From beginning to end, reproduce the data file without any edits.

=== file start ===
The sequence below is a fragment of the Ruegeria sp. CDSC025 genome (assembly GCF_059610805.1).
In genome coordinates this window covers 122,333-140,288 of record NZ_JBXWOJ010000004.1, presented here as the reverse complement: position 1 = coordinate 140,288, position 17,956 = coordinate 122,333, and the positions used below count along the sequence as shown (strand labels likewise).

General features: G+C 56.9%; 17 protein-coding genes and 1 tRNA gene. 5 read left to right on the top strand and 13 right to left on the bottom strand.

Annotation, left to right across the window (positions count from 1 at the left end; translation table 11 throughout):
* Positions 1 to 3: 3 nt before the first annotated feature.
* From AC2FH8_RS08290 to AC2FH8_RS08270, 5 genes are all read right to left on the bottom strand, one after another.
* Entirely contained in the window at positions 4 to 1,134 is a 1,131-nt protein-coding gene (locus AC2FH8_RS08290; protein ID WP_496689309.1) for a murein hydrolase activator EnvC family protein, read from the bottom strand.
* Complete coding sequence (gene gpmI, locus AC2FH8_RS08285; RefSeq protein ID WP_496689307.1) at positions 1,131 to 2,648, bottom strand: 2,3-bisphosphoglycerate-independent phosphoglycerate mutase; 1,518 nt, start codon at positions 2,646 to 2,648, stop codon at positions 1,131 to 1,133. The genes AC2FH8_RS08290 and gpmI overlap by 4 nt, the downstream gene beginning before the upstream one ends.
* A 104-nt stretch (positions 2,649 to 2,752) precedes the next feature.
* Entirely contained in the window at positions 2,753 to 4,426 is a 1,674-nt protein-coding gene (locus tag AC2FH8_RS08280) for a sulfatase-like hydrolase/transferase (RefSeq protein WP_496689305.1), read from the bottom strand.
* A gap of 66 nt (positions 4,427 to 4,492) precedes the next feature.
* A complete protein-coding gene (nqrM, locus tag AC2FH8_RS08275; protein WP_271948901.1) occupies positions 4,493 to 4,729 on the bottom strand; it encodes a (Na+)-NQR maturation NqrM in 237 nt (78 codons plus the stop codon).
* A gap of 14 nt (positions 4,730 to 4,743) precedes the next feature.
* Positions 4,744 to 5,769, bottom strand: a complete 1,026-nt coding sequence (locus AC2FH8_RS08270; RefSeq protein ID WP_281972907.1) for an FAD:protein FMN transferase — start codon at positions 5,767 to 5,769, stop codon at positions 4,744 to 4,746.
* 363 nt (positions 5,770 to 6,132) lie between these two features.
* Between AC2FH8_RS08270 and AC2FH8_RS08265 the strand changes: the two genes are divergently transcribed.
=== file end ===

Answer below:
The sequence below is a fragment of the Ruegeria sp. CDSC025 genome (assembly GCF_059610805.1).
In genome coordinates this window covers 122,333-140,288 of record NZ_JBXWOJ010000004.1, presented here as the reverse complement: position 1 = coordinate 140,288, position 17,956 = coordinate 122,333, and the positions used below count along the sequence as shown (strand labels likewise).

General features: G+C 56.9%; 17 protein-coding genes and 1 tRNA gene. 5 read left to right on the top strand and 13 right to left on the bottom strand.

Annotation, left to right across the window (positions count from 1 at the left end; translation table 11 throughout):
* Positions 1 to 3: 3 nt before the first annotated feature.
* From AC2FH8_RS08290 to AC2FH8_RS08270, 5 genes are all read right to left on the bottom strand, one after another.
* Entirely contained in the window at positions 4 to 1,134 is a 1,131-nt protein-coding gene (locus AC2FH8_RS08290; protein ID WP_496689309.1) for a murein hydrolase activator EnvC family protein, read from the bottom strand.
* Complete coding sequence (gene gpmI, locus AC2FH8_RS08285; RefSeq protein ID WP_496689307.1) at positions 1,131 to 2,648, bottom strand: 2,3-bisphosphoglycerate-independent phosphoglycerate mutase; 1,518 nt, start codon at positions 2,646 to 2,648, stop codon at positions 1,131 to 1,133. The genes AC2FH8_RS08290 and gpmI overlap by 4 nt, the downstream gene beginning before the upstream one ends.
* A 104-nt stretch (positions 2,649 to 2,752) precedes the next feature.
* Entirely contained in the window at positions 2,753 to 4,426 is a 1,674-nt protein-coding gene (locus tag AC2FH8_RS08280) for a sulfatase-like hydrolase/transferase (RefSeq protein WP_496689305.1), read from the bottom strand.
* A gap of 66 nt (positions 4,427 to 4,492) precedes the next feature.
* A complete protein-coding gene (nqrM, locus tag AC2FH8_RS08275; protein WP_271948901.1) occupies positions 4,493 to 4,729 on the bottom strand; it encodes a (Na+)-NQR maturation NqrM in 237 nt (78 codons plus the stop codon).
* A gap of 14 nt (positions 4,730 to 4,743) precedes the next feature.
* Positions 4,744 to 5,769, bottom strand: a complete 1,026-nt coding sequence (locus AC2FH8_RS08270; RefSeq protein ID WP_281972907.1) for an FAD:protein FMN transferase — start codon at positions 5,767 to 5,769, stop codon at positions 4,744 to 4,746.
* 363 nt (positions 5,770 to 6,132) lie between these two features.
* Between AC2FH8_RS08270 and AC2FH8_RS08265 the strand changes: the two genes are divergently transcribed.